This is me being a bit of a lazy bugger because I am no over a week behind schedule with sharing the latest episodes of show over here, so I might as well do a composite entry and save myself the trouble of doing this twice (even though it takes literally 15 minutes to do it).
In any case, on the 38th episode of The Uncut Gems Podcast we tackled James Gray’s Ad Astra in what can only be described as a three-hour-long heavyweight bout because some of us clearly did not agree on whether the movie is a masterpiece or not. I’ll let you figure out who stood where on that, but the point of it is that we managed to essentially go through the movie scene by scene and left no stones unturned. Among other things we talked about James Gray as a filmmaker born a few decades too late because he clearly belongs in the 1970s with the type of movies he wants to make. We also touched on the many stunning moments in this film as well as its immense thematic depth that overshadows its own narrative shortcomings and excuses occasional lapses in pacing and tone. So, all things considered, we had a great time sparring over Ad Astra and hopefully widened each others’ horizons by sharing our perspectives. Tune in and find out for yourself!
On the latest episode of the show, since we are closing in on the Halloween season, it only felt appropriate to discuss a John Carpenter film (most of whose films would easily find their way onto the show if we had enough time in the world to do that). So we talked about Prince of Darkness, arguably one of his most overlooked and underappreciated movies. As we delved into the episode – joined by a special guest Randy Burrows who will hopefully become a recurring presence of the show thanks to the amazingly positive energy and depth of knowledge he brought to the table – we talked how the movie is likely one of Carpenter’s most personal movies and that its critical and commercial failure might have contributed to his eventual artistic decline. We touched on the heady themes of science grinding against spirituality, Carpenter’s guerilla filmmaking style, the possibility for Prince of Darkness to harbour even more meanings beneath the thick layer of thematic frosting applied by the filmmakers and that it could be seen as a spiritual ancestor to Christopher Nolan’s Tenet. So tune in and have a listen to us methodically praising this unsung masterpiece of genre filmmaking that fits much better in the zeitgeist of today than it did in the 1980s, thus cementing John Carpenter as a man who was tragically out of time and without whose influence the zeitgeist of today would look completely different anyway. Which is a bit mind-boggling… just like Prince of Darkness, a masterclass of tone and dread.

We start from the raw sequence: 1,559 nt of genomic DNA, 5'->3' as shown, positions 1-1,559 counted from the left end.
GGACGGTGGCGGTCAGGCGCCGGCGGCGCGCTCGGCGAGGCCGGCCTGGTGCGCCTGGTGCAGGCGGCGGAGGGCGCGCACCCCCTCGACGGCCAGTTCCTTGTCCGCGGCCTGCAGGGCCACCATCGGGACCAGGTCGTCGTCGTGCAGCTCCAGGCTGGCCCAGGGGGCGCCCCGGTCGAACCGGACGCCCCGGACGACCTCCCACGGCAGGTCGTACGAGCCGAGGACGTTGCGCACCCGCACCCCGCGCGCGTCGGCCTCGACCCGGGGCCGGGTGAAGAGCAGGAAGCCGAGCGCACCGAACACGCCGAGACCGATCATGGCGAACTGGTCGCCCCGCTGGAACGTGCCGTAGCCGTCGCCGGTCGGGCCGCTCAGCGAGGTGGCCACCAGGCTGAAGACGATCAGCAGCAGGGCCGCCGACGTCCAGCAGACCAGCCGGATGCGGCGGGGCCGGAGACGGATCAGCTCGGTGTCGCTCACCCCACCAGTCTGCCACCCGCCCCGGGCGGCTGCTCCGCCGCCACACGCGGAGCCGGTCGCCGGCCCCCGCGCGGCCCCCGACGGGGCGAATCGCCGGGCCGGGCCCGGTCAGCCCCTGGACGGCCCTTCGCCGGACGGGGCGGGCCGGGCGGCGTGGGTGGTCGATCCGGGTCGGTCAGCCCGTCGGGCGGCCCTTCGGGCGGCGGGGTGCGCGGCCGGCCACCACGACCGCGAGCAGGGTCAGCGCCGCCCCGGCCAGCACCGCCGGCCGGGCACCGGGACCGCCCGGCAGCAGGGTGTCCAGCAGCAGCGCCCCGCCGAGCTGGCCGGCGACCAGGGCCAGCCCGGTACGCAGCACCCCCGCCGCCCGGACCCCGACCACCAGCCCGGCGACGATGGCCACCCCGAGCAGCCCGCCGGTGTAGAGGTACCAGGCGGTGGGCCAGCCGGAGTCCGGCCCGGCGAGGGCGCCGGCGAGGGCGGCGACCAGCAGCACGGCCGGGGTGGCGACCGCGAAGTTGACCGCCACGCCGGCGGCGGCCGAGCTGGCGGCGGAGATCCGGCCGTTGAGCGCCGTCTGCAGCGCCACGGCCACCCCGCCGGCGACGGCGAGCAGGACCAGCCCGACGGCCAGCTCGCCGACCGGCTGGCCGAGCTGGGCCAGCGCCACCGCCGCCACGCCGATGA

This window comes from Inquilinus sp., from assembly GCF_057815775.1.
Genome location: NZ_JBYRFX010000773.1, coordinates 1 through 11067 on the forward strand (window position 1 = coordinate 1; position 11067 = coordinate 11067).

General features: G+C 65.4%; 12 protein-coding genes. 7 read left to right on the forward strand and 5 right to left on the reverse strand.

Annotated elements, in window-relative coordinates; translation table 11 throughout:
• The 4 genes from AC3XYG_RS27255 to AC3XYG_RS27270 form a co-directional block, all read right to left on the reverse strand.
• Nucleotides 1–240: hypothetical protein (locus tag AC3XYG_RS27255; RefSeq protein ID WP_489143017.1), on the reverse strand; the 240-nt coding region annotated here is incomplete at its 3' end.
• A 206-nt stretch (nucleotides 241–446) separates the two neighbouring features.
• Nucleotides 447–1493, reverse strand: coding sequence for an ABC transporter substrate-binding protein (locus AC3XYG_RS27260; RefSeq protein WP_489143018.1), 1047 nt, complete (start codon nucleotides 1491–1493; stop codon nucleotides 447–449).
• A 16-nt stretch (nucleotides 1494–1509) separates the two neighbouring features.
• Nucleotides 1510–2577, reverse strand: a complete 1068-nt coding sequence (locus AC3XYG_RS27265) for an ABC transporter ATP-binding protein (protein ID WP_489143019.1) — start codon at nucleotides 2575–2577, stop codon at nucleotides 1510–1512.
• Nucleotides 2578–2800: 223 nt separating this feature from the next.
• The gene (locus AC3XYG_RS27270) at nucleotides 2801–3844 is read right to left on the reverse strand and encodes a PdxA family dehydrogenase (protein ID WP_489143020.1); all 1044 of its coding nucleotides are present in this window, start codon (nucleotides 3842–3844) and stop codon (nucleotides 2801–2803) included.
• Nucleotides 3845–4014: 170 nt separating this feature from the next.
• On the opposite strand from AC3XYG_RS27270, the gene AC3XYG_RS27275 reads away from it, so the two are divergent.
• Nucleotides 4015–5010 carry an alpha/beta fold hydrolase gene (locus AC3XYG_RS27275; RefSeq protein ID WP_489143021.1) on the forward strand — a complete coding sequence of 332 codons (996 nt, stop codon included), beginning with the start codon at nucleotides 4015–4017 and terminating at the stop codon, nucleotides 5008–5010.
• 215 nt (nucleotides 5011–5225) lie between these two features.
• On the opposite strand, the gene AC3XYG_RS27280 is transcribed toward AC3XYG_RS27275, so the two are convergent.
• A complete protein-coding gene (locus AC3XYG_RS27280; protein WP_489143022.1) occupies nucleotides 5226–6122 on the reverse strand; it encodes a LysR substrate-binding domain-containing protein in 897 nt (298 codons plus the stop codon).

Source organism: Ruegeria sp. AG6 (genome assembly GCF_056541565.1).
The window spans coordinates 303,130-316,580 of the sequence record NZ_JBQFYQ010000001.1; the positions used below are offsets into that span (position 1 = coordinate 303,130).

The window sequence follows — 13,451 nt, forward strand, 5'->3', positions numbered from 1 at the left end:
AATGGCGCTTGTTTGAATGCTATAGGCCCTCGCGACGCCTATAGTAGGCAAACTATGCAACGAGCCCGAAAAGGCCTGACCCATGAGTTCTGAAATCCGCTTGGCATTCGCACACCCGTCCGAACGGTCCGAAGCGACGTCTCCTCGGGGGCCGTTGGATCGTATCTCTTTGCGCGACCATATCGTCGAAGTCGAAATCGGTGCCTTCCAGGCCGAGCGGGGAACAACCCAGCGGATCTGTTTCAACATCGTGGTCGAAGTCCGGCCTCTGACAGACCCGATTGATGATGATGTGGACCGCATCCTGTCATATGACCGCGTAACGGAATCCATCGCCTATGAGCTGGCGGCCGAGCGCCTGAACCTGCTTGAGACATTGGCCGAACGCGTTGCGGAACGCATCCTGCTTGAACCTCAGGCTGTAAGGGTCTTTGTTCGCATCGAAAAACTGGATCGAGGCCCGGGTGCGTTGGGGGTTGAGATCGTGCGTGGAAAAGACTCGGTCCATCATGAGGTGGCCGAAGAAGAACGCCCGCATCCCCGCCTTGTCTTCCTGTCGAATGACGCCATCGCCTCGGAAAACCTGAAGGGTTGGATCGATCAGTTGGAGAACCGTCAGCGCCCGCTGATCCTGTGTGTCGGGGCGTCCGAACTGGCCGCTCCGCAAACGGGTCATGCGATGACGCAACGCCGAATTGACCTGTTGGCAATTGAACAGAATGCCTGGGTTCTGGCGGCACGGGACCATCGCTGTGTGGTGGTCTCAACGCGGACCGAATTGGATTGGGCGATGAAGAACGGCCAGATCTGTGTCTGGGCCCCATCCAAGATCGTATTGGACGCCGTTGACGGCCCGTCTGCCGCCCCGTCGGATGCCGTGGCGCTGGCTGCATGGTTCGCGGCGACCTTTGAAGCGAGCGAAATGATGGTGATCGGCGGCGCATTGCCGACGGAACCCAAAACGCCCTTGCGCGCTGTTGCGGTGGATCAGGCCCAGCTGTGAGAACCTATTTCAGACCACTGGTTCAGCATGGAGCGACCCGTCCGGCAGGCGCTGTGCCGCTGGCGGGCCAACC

Tune in and enjoy!
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